Argyle head winemaker Nate Klostermann inspects Pinot Noir grapes beginning cold soak, a process that enhances flavor and promotes extraction of desirable compounds prior to fermentation.##Photo by Marcus Larson
Now only partially filled, the capacity of this barrel aging room at Argyle’s new 65,000-square-foot winery in Newberg will be maximized by using metal stacking racks.##Photo by Marcus Larson

New to Newberg

Move doubles Argyle’s production capability

By Karl Klooster

Since 1987, the first year Argyle Winery made wine, everything was done at a former nut processing factory on Highway 99W in Dundee. Areas within the old agricultural complex housed their winery and aging cellar, while an adjacent Victorian residence was repurposed for a hospitality room and offices.

That is, until this year.

For the 2014 harvest, after 28 seasons, Argyle has moved its winery into new, much larger quarters in Newberg, expanding its processing capabilities at least two-fold over the Dundee facility.

At 65,000 square feet, the Newberg winery is capable of processing up to 120,000 cases annually. In 2013, 60,000 cases were produced at the Dundee facility, making it Oregon’s 11th largest winery and ninth largest brand.

Interestingly, just as Argyle was the first winery to begin operations within the city limits of Dundee, so is it also the first to do so within the city limits of Newberg.

Wines will no longer be processed in Dundee; however, the tasting room and hospitality areas will be expanded to meet what marketing director Cathy Martin has described as the never-ending arrival of overflow crowds.

Argyle’s tasting room, conveniently located on Highway 99W in Dundee, allows the brand maximum exposure to the greatest number of visitors to wine country.

Fed by the Portland metro area and well beyond, this annual influx continues on the upswing. And though exact counts are not available, it seems apparent that Argyle has the most visited tasting room in Oregon.

Nate Klostermann was in charge of getting the Newberg operation up and running for the 2014 harvest. Klostermann, who began working under Argyle co-founder Rollin Soles in 2006, took over as head winemaker in 2013, when Soles decided to relinquish his management role for one as a consultant while redirecting his primary efforts to the operation of ROCO Wines. He founded the Dundee Hills winery, with his wife Corby Stonebraker-Soles, in 2003.

The year before his departure, the team of Soles, Klostermann, Maintenance Director Todd Hooker and Commercial Operations Director Luke Higgins, began exploring needed expansion options for Argyle. One was to build a new winery at one of their Eola-Amity Hills vineyard properties, another was to expand the existing Dundee facility, and the third was to buy another building in the Newberg/Dundee area.

During that time, a suitable building in Newberg came on the market. It met the criteria of proximity to Dundee, convenience to highway shipping and, most importantly, ease of conversion to a wine production facility.

Klostermann says, “We like this site because of its consistency with our prior investments to promote sustainability, preservation of existing space and limited impact on natural resources.”

The team decided on the Newberg building and it was purchased in mid-2013. Waterleaf Architecture and Alegis Construction, both of Portland, were contracted to design and carry out the project.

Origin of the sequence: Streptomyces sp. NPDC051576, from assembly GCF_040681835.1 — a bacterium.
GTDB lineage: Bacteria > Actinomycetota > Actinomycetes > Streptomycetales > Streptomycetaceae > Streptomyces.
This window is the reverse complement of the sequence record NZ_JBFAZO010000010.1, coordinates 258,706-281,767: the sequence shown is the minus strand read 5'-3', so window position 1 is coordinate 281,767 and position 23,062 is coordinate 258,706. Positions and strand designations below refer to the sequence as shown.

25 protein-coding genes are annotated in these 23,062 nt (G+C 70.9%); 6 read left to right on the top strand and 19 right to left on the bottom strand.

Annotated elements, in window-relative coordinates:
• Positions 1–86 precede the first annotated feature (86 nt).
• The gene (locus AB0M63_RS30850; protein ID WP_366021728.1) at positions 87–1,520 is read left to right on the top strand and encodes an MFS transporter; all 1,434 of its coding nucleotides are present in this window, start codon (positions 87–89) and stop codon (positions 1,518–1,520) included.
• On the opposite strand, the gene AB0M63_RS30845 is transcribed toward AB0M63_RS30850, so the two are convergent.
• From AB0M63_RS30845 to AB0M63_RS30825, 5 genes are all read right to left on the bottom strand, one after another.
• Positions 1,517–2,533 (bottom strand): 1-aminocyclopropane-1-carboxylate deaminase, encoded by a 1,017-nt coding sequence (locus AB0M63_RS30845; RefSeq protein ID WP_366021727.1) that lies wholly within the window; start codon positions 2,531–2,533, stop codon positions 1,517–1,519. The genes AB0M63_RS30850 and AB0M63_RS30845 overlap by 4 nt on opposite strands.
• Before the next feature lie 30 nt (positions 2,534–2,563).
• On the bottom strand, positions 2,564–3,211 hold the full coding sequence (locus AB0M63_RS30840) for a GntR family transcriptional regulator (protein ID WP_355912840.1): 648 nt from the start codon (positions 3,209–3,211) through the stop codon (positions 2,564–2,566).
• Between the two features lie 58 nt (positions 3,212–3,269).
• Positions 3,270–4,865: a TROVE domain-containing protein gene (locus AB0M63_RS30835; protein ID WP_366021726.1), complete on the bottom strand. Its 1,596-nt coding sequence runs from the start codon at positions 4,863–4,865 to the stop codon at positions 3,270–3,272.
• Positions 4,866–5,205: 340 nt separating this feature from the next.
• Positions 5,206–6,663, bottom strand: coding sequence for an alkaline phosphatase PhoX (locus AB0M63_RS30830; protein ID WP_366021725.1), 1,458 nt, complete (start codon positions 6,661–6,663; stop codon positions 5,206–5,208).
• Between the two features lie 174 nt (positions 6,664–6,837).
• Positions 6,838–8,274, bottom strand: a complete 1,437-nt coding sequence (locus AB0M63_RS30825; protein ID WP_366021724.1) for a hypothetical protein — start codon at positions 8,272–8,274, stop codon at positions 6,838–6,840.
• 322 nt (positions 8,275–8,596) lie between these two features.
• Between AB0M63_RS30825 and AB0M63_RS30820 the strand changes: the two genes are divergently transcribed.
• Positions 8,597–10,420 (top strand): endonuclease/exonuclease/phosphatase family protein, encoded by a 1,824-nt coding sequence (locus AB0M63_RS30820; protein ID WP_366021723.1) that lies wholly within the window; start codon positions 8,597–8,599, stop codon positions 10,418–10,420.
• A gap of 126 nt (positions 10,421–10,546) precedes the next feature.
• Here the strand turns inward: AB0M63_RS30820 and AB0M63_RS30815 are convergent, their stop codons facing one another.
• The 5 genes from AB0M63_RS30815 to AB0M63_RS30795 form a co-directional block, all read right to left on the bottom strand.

Blane Hansen of Compass Builders in Newberg was hired as the project manager and owner’s representative. Hansen had previously served as project manager on the Allison Inn & Spa in Newberg.

Every harvest season is hectic. But the first time in a new facility is obviously even more so. Assessing 2014, Klostermann said. “The bigger — twice the size — cold room was definitely a benefit this year.

“Given the fact that it was such a warm year and most of the fruit was ready within a short period of time, it was nice to have the extra space.”

He explained how all of Argyle’s Pinot Noir is fermented in small fermentation vessels, which take up a lot of floor space. Utilizing 65,000 square feet compared to 35,000 made a major difference.

Argyle produces Pinot Noir, Chardonnay and Riesling. Several series have been introduced over time, all bearing the Argyle name but with different designations — growers, artisans and masters — consecutively escalating in cost and presumed quality.

Nuthouse, after the original facility, has long been a defined brand. More recently, Spirit Hill was launched to showcase the winery’s 180-acre, Eola-Amity Hills vineyard of that name, first planted in 2008.

The still table wines constitute the majority of Argyle’s production, but they are probably best known as Oregon’s largest producer of sparkling wines.

Although only a tiny player on the world bubbly wine scene, the brand’s styles are all in the premium and ultra-premium categories and have garnered international attention for their quality.

Producing Brut, Blanc de Blancs, Brut Rosé and Extended Tirage Brut, Argyle is a classic méthode Champenoise producer of wines gaining wide acclaim. Rivaling the long-heralded Champagne houses, the vintage-dated, Argyle Extended Tirage Brut has been among Wine Spectator magazine’s annual “100 best wines” four times since 2008, ranking between No. 17 and 25.

After this year’s move and early harvest, everyone at Arygle deserves to pop open a bottle, or two, celebrating even greater future vintages.

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